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LCDA to pursue permitting for business park

The Liberty County Development Authority’s special-projects committee met Wednesday to further discuss budget priorities before the final fiscal-year 2015 budget is adopted Monday.
Daniel Bucey, principal consultant with Resource and Land Consultants, recommended that the LCDA develop a master site plan for both the east and west business centers.
The master site plan, according to Bucey, would conceptually show the entire layout for both parks, including target-size buildings. The master plan then would be sent to the Corps of Engineers for approval and issuance of a permit, which would include all potential environmental impacts and be good for 10 years.
The LCDA currently has a jurisdictional determination (JD) that is good through early 2017. Before a client can begin development on LCDA land, a permit must be acquired — a process that involves determining land and wildlife impact, among other requirements. Obtaining this permit can take up to six to nine months if wetlands are to be impacted, Bucey said.
Once the JD expires, however, clients will be waiting even longer, since the LCDA will have to have the land re-delineated before pursuing a permit — a process that could increase the wait time by up to a year.
Obtaining a master site plan and permit before the JD expires not only would be advantageous to the LCDA and its prospective clients by eliminating the permit waiting time, but also would be more in line with the Corps of Engineers’ desired protocol.
Bucey explained that the Corps prefers having a master site plan and permit in place, as opposed to “piecemealing” — that is, developing the land tract by tract, which requires a permit for each individual development and, after the current JD expires in 2017, land delineation.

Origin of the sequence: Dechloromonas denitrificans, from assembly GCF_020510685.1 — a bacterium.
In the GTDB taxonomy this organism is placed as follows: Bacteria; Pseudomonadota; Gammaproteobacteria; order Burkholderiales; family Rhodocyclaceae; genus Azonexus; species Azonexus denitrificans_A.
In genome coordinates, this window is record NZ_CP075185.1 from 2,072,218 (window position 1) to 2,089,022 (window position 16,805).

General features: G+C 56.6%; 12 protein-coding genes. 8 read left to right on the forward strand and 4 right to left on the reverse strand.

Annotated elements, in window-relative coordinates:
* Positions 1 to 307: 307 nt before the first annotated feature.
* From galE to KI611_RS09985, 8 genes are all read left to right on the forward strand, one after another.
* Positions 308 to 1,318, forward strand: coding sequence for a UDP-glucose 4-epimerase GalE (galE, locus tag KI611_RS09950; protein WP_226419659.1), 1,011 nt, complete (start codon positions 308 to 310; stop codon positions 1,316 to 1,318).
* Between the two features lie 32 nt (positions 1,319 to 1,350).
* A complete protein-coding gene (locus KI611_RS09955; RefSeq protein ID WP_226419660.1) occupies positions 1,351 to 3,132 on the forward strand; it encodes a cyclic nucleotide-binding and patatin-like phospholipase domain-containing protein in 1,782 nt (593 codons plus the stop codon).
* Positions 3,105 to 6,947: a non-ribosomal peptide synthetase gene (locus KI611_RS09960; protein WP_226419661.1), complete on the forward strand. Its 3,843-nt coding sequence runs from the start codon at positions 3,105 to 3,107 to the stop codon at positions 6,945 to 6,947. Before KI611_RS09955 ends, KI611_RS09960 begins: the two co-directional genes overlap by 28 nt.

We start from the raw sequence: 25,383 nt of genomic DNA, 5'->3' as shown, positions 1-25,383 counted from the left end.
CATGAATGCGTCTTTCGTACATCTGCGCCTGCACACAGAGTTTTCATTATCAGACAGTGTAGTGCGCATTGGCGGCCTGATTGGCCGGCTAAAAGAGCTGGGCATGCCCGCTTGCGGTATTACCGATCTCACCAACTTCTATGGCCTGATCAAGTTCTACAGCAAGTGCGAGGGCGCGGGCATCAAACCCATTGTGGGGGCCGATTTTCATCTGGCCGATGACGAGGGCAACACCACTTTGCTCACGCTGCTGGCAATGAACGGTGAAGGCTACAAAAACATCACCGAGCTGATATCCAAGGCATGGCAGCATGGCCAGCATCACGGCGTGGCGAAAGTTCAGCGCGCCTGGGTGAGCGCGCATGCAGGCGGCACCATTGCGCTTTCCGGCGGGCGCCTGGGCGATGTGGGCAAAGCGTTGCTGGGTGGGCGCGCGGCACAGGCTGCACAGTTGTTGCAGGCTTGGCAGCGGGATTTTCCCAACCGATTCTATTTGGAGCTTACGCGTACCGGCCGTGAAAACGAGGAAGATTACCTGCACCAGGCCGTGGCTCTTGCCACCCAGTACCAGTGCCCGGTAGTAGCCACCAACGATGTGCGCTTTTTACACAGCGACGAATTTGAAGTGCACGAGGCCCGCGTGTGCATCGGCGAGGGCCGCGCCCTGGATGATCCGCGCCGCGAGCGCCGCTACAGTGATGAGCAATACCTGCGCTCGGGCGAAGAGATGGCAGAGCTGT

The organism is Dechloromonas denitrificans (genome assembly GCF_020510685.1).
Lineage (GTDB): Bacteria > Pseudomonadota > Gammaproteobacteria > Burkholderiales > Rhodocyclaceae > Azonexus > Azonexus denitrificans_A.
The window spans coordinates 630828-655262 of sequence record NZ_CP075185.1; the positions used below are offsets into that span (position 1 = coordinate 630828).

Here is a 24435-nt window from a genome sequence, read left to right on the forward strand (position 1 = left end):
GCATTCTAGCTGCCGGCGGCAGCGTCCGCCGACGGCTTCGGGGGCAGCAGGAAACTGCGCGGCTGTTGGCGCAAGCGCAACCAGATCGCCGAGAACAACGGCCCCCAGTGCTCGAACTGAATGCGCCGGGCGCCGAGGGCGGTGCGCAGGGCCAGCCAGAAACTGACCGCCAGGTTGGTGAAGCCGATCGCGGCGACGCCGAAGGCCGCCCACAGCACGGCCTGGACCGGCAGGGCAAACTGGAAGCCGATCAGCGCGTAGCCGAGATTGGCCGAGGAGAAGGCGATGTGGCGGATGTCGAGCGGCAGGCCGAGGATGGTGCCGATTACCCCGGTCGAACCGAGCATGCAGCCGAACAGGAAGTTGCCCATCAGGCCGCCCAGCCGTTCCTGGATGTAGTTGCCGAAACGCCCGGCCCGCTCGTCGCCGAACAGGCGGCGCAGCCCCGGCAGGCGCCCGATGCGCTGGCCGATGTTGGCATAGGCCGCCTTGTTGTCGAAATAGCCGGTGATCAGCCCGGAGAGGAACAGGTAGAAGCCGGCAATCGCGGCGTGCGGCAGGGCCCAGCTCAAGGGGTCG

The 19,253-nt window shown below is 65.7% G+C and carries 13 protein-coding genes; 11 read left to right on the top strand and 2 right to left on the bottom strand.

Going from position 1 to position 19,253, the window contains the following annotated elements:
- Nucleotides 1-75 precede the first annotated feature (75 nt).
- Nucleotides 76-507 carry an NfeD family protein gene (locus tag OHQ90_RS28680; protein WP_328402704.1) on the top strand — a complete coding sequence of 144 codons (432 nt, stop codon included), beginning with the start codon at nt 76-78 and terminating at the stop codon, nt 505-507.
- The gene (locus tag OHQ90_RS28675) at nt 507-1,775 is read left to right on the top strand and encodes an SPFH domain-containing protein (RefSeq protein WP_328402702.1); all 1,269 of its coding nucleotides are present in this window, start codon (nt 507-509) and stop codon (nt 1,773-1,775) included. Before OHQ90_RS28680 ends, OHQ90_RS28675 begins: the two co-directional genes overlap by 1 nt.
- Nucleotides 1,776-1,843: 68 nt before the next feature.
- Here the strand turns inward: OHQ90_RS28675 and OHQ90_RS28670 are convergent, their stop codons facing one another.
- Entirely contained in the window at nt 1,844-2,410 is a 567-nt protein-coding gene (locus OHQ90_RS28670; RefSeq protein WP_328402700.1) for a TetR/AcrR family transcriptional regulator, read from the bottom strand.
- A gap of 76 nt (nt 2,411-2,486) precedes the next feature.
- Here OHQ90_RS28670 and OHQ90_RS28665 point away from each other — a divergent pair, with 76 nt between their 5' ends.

Jason Chambless, group leader with Thomas and Hutton Engineering, said that it would be in the LCDA’s best interest to draw up the master plan and pursue the permit now while the current JD is still in place.
Chambless estimated the master site plan development costs to be a few thousand dollars, and Bucey estimated anywhere from $15,000-$25,000 for the permitting.
Previously, the committee decided to leave the nearly $1.5 million in projected improvement costs in the budget reserve, while putting a few projects out for bid in an effort to determine actual costs.
LCDA finance and administration director Carmen Cole said that the $1.5 million will remain in the budget reserve, with enough to cover the master site plan and permitting costs moved to the operating budget.

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